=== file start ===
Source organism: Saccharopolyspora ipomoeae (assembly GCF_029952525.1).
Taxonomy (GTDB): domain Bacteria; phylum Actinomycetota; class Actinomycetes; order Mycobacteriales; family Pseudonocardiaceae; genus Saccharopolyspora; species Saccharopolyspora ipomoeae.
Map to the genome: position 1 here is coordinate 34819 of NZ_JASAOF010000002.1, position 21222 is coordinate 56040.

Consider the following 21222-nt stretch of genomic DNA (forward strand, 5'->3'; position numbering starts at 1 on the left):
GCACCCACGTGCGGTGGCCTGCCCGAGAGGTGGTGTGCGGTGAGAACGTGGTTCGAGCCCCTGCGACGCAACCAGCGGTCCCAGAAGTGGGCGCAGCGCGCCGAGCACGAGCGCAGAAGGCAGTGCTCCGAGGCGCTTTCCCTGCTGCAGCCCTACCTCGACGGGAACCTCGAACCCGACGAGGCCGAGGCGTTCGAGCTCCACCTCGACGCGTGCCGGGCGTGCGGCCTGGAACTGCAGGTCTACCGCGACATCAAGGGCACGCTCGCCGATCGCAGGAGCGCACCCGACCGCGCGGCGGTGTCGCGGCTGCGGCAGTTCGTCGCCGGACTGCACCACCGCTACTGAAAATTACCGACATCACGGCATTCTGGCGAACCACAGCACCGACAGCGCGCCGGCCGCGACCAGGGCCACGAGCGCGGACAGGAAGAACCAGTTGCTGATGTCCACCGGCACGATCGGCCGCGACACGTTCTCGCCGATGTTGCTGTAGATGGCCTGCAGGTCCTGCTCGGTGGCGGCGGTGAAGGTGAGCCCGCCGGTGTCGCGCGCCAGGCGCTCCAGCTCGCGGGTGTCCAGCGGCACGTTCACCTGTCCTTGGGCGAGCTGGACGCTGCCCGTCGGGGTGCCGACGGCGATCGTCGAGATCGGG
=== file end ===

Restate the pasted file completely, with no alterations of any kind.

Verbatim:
Source organism: Saccharopolyspora ipomoeae (assembly GCF_029952525.1).
Taxonomy (GTDB): domain Bacteria; phylum Actinomycetota; class Actinomycetes; order Mycobacteriales; family Pseudonocardiaceae; genus Saccharopolyspora; species Saccharopolyspora ipomoeae.
Map to the genome: position 1 here is coordinate 34819 of NZ_JASAOF010000002.1, position 21222 is coordinate 56040.

Consider the following 21222-nt stretch of genomic DNA (forward strand, 5'->3'; position numbering starts at 1 on the left):
GCACCCACGTGCGGTGGCCTGCCCGAGAGGTGGTGTGCGGTGAGAACGTGGTTCGAGCCCCTGCGACGCAACCAGCGGTCCCAGAAGTGGGCGCAGCGCGCCGAGCACGAGCGCAGAAGGCAGTGCTCCGAGGCGCTTTCCCTGCTGCAGCCCTACCTCGACGGGAACCTCGAACCCGACGAGGCCGAGGCGTTCGAGCTCCACCTCGACGCGTGCCGGGCGTGCGGCCTGGAACTGCAGGTCTACCGCGACATCAAGGGCACGCTCGCCGATCGCAGGAGCGCACCCGACCGCGCGGCGGTGTCGCGGCTGCGGCAGTTCGTCGCCGGACTGCACCACCGCTACTGAAAATTACCGACATCACGGCATTCTGGCGAACCACAGCACCGACAGCGCGCCGGCCGCGACCAGGGCCACGAGCGCGGACAGGAAGAACCAGTTGCTGATGTCCACCGGCACGATCGGCCGCGACACGTTCTCGCCGATGTTGCTGTAGATGGCCTGCAGGTCCTGCTCGGTGGCGGCGGTGAAGGTGAGCCCGCCGGTGTCGCGCGCCAGGCGCTCCAGCTCGCGGGTGTCCAGCGGCACGTTCACCTGTCCTTGGGCGAGCTGGACGCTGCCCGTCGGGGTGCCGACGGCGATCGTCGAGATCGGG